Review of “My Way: A Tribute to the Music of Frank Sinatra”

Review by Kathleen Lamorelle

What a trip down Memory Lane! Cincinnati Landmark Productions’ presentation of My Way: A Tribute to the Music of Frank Sinatra, created by David Grapes and Todd Olson and arranged by Vince di Mura, is a chance to revisit the life and music of the iconic crooner while singing along to the toe-tapping tunes of ‘ol Blue Eyes! With enthusiasm and energy, three couples sing and dance their way through a catalog of Sinatra’s music, sharing facts, anecdotes, and notable quotes along the way, all accompanied by live music. Organized into themes throughout Sinatra’s life and lyrics, such as Women, Love, Marriage, Drinking, Survival, and The Blues, the show makes it clear that Sinatra did not simply give lip service to his quote, “You only live once, and the way I live it, once is enough.” 

While a plethora of famous songs such as “All of Me,” “Funny Valentine,” “Chicago,” and “My Life” fill the theater, the lesser-known tunes showcase Sinatra’s broad talent, as well as that of the performers. Interestingly, when a female is the lead vocalist, the song becomes fresh and new with her interpretation. Emily Carroll-Martin’s confidence, timing, attitude, and clear voice is a delight throughout the show, leaving the audience wanting more. At times, Savannah Boyd commands the stage both physically and vocally. Therefore, it was a bit disappointing when her voice was drowned out by the ensemble, particularly during an emotional rendition; better to let her voice shine for impact.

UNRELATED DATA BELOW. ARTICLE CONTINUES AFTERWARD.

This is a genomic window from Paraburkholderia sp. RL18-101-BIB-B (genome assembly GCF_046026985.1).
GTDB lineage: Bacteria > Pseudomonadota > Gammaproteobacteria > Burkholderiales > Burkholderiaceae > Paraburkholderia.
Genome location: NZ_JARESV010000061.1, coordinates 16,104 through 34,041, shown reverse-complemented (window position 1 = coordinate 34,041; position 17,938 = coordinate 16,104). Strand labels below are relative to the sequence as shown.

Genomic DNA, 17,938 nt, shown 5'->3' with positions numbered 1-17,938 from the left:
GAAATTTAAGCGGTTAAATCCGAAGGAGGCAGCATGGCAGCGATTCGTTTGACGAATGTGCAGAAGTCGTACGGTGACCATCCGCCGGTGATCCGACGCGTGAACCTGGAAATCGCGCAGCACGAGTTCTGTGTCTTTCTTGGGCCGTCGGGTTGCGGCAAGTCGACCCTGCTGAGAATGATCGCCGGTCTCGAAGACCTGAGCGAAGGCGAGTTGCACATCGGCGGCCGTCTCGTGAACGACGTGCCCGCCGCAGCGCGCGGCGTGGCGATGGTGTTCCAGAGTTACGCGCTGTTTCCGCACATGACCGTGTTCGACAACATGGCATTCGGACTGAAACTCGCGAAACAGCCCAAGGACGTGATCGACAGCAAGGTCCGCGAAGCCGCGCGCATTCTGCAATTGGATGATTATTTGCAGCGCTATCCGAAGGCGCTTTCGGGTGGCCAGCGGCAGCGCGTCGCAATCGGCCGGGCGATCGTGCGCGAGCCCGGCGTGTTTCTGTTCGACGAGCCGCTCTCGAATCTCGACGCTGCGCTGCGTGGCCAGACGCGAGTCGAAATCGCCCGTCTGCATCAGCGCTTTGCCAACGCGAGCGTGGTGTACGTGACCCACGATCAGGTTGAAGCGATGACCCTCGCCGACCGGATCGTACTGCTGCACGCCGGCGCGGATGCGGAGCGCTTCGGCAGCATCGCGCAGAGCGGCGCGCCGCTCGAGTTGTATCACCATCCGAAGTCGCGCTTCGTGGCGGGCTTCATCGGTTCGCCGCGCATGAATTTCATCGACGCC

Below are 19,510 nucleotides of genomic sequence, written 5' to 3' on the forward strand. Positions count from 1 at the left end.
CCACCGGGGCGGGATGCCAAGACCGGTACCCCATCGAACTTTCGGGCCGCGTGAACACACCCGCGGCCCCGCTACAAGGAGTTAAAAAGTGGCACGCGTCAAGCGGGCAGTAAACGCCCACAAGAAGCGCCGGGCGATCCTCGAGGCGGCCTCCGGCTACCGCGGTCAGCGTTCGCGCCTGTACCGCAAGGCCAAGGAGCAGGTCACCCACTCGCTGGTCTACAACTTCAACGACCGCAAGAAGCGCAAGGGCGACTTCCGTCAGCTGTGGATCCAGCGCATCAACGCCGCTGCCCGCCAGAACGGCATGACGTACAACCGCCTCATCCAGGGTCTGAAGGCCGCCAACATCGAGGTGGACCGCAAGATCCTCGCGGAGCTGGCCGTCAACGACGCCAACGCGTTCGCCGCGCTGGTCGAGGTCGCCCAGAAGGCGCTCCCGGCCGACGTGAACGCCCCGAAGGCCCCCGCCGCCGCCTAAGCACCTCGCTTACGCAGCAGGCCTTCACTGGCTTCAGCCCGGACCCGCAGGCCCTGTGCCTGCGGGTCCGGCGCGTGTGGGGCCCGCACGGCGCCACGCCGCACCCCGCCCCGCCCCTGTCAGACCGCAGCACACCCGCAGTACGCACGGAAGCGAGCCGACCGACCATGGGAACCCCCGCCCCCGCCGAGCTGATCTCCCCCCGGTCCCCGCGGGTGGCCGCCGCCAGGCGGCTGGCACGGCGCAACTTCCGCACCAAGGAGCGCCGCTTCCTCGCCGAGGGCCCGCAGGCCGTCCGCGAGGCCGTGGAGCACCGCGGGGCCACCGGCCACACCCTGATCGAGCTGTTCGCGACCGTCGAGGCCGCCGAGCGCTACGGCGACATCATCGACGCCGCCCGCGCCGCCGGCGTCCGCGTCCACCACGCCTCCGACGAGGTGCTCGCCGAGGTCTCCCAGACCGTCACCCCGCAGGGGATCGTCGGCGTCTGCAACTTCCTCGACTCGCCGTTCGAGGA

Side-by-side, wonderfully swagger-filled performances by Matt Dentino and Elliot Handkins are like watching both Youthful and Mature Sinatra, simultaneously. Very cool effect, Director Douglas Berlon!  Other highlights include Donald Washington’s flirty version of “Makin’ Whoopee,” a quartet’s performance of “Dream,” with its smooth, blended harmonies, a movie-style duet of “Something Stupid,” and the lively “New York, New York” chorus line. 

A definite highlight of the show is the live band, a trio of musicians directed by the talented and enthusiastic Greg Dastillung (piano and music director). Jan Diehl deftly slides up and down the scale with his walking bass, but also delights on saxophone and flute. Hayden Floro (percussion), a graduate from UC’s College Conservatory of Music, seamlessly moves between swing, jazz, blues, and pop tempos. 

The minimalist setting, a period-themed nightclub with its requisite bar and crooner’s stage, allows the audience to fully focus on the performers. Having the Big Band perform from the stage (as opposed to in an orchestra pit) brings authenticity to the setting and completes the visual effect. Vintage spotlights highlight individual singers as in the old days.

“Classy style” summarizes the aesthetic. The females are in colorful party dresses which swirl and flash during energetic dance numbers, particularly Ashley Olivia Morton, whose dance skills are highlighted throughout. Later, the ladies wear elegant black gowns, setting a more nostalgic mood. The men dress to impress with perfectly coiffed hair, smart dinner jackets, and polished shoes – the Sultan of Swoon would approve. The iconic smoking jacket worn by Tim Perino during his fabulous performance of “All of Me” surely brings back fond memories for the audience.


If you sway to the sound of Big Band, Swing or Jazz, are entertained by well-choreographed dancing, light humor, and story-telling and if you would enjoy ninety minutes of happy reminiscing, then “The Best is Yet to Come!”  Go see My Way, playing at the Covedale Theater through October 9th. Younger fans of Michael Buble, Josh Groban, Sam Griffiths, and Harry, Connick, Jr. will enjoy this show; bring them along!  For tickets go to

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